The best gift Erik and I have ever been given came on May 12, 2010. Our beautiful little boy, Nathan, was born 3 1/2 weeks early. Although we were not completely prepared to welcome him into the world that early, it was a wonderful surprise. What we weren’t expecting was a suggestion that he might have Down syndrome. A blood test was done right after he was born and we spent 5 long days waiting for the results. Erik and I declined all genetic testing while I was pregnant because regardless of the outcome, we were going to keep our baby. However, that did not prepare us, two young parents, for this diagnosis at birth.
Looking back, this diagnosis should not have completely surprised us. At 20 weeks we were sent for our regular sonogram to make sure that the baby was growing properly, etc. The technician could not find the whole septum in Nathan’s heart during the sonogram. This led us to a fetal echocardiologist the next day, which was an appointment that lasted almost 2 hours while he tried to find all of the pieces of his heart. When he couldn’t see everything, he took us into a room and explained that he had could possibly have two heart defects. One was not much of an issue if it was by itself, but the lack of the complete septum led him to the conclusion that Nathan might have Down syndrome. About 50% of babies born with Down syndrome have heart defects. Of course, this terrified us and we were told to return a week later because the baby might move in a different way and he might grow big enough to show something more. When we went back a week later, it took all of 15 minutes for the technician to find the complete septum, while the other minor defect remained. This took the idea of him having Down syndrome right off the table for us and we never gave it another thought.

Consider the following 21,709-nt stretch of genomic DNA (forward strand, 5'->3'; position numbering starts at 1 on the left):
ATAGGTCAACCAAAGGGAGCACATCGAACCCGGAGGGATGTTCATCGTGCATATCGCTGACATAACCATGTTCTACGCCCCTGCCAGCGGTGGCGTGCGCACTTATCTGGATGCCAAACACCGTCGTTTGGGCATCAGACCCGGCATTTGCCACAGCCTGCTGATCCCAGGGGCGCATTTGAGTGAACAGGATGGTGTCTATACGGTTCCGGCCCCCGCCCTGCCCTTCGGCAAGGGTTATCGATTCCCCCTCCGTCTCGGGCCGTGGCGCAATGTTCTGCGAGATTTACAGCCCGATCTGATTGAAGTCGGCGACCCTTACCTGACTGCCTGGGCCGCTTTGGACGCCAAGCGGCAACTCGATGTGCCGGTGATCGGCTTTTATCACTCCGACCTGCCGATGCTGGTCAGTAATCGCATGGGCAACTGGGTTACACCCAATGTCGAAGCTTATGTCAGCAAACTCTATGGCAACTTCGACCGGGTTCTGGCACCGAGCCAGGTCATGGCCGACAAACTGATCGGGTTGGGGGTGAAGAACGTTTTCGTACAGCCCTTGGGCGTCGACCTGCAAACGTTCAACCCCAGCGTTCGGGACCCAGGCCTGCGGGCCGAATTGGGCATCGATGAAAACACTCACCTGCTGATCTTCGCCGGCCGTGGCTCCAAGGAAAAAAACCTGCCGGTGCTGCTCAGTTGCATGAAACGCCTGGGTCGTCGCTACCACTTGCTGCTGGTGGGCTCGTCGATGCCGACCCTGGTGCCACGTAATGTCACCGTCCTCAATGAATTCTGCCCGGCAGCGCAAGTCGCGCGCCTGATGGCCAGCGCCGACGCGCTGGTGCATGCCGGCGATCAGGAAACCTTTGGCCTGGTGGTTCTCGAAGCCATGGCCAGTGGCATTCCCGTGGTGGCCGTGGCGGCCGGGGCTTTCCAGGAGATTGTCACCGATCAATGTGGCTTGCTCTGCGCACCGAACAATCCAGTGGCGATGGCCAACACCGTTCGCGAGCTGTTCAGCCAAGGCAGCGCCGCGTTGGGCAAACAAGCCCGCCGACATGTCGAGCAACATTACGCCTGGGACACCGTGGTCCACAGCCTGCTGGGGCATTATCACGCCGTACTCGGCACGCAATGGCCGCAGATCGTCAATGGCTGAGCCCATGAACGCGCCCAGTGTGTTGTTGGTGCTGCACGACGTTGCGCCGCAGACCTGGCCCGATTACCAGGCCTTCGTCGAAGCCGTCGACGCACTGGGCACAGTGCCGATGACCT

Back to his birth…because he was so early, they whisked him away to the NICU where he spent 6 days to make sure that his body temperature regulated on its own and that his jaundice subsided. The nurses in the NICU were angels and we still visit them to this day. After the blood test results were completed, the NICU doctor contacted us by phone. I can’t say that either of us were prepared for the words he spoke to us that day. It was confirmed, Nathan had trisomy 21, or more commonly known as Down syndrome. Our world was completely turned upside down. We were both devastated by this news, but we loved our little boy more than anything. The next few weeks were hard and we learned a lot. Our family and friends supported us and continued to love Nathan regardless of the news.
Nathan has given my life a new purpose. I look at people in a different light. I’ve learned that priorities change and many things I thought were so important before, really don’t matter as much. I have learned to stop judging others simply because I don’t understand or choose not to understand. I have been on a crusade to take the ugly “r” word out of everyday conversation and to teach “people first” language. This diagnosis has brought me many new friends, even if they are only online. It has opened up new doors for my family and myself. It has definitely not been easy, but it certainly has been worth it.